As I prepare to release my third novel (and try not to notice that there are about ten new novels releasing in the next couple of weeks just within the smallish circle of writers I know), I take pause to think about a term I have always ascribed to this particular book, what it really means (by definition), and—whether I am using the term appropriately or not—what it means to write one.
First of all, here are the definitions:
Opus: A literary work or composition, as a book.
Magnum Opus: A great work, particularly the chief work of a writer or artist.
Well, the first part I believe in, but the latter is what I really mean when I use the term (and what I mean to discuss in this blog). So I believe we’re on solid footing here and so I shall forge ahead, with all of you 3-4 readers panting in anticipation (studies show my Aussies are my biggest fans, and I don’t mean people from down under).
NOTE: I only threw in the cheesy (really not all that funny) “panting” Aussie line in order to be able to inject a picture of one of my beautiful Australian Shepherds (which, just for the trivia lovers, are not from Australia at all but the United States—we named them for the Australian sheepherders they were bred to assist).
Okay, so, back to my magnum opus. Dark Prairies. It’s the book at this point in my life/career. It’s lived inside me—flowing in the blood, flexing in my muscles, billowing in and out with each breath I took. In other words, it was always there. Even as I wrote my first two books, Dark Prairies was there, walking around with a hand on its chin wondering why it was I’d chosen to work on anything else.
So have you ever written one of those? Or are all your books works that simply MUST get out?
The coolest thing about having a magnum opus is when you FINALLY GET TO RELEASE IT! I won’t insult the women readers (two of our three Aussies AND our Chihuahua are female) and compare such an event with the glory of birth after waiting so long (and so uncomfortably) to have your miraculous gift delivered. Hmm. Sorry, I guess I compared it after all. But I won’t go on and wallow in the analogy.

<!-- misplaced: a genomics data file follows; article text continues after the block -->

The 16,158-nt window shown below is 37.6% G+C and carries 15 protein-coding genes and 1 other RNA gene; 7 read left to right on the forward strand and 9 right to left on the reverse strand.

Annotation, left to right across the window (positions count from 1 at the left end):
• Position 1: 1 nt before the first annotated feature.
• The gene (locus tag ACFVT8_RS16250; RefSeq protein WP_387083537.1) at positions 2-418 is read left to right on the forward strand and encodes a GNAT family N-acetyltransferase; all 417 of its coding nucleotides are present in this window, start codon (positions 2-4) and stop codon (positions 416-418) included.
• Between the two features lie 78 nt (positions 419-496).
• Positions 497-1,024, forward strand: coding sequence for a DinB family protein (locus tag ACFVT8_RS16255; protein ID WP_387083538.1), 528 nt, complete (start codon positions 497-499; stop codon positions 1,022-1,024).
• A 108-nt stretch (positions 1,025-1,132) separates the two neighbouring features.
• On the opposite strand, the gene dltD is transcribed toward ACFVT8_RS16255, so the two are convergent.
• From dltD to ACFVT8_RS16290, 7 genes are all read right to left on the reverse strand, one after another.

Thing is, it’s been so many years that Dark Prairies has haunted me that I have a hard time remembering a moment when I was writing that it wasn’t there, whispering in my ear, reminding me that one day I absolutely had to finish it. I plan to write many books in my just-beginning career, but this one HAD to be written and it is, by far, my “chief”, defining work so far. In fact, it’s so defining for me that I feel as if it’s really my first book! I published my first book in May of 2011 and my second this year, on New Year’s Day—but I have to be honest and say this book feels like my first.
So that makes it scarier, too. I believe most writers feel nearly has much fear and trepidation upon book release day as they do excitement. It’s a personal thing, a book that you’ve poured your heart and mind and soul into for however long. And it will be out there forever, so if people hate it, you are going to live with those negative feelings for a very long time. In fact, not to be morose, but people could still be making awful comments about you after you are long gone. A hundred years from now: “For crying out loud that R.S. Guthrie stinks so bad he could knock a buzzard off a death wagon.”
(R.S. Guthrie commensurately rolls over in grave.)
But seriously, it is a big moment. Not unlike a birth. “A bouncing baby book” I’ve called it before.
I want to do an acknowledgement that I may not put at the end of the book. I want to thank the inestimably talented James Lee Burke for his character Dave Robicheaux and the late, legendary John D. MacDonald for his masterful Travis McGee. Each and every time I read one of these master writers’ books, my own Sheriff James Pruett grew just a bit more real and alive inside me. Without having cut my teeth on the words of these two poetic, talented authors, my own current opus would never have taken form, much less flown.
And it is impossible for me to mention my love of fiction at all without tipping my hat to Clint Eastwood. I could write ten blogs about him, his work, and his influence on me and still not cover it all.
I dedicated the book to my father. My dad never turned off a Western if it happened to come on the television. His knowledge of John Wayne movies (and countless other famous Western actors and movies) was unmatched by anyone I ever knew in my life and I am so thankful he lived just long enough to see Eastwood’s MASTERPIECE “Unforgiven”. If there is a Heaven, and I believe it to be so, there is a theater screening Westerns every two hours and you can request “Unforgiven” any time you want it.
My father also moved to Wyoming by pure choice. He made a decision in the middle of his life to go where his heart had always cried for him to go. The Wyoming of which his own father, who was an honest-to-God “cowboy” back in the days of the Old West, often spoke.
Please look for Dark Prairies in just a couple of days.
REMEMBER THE DATE: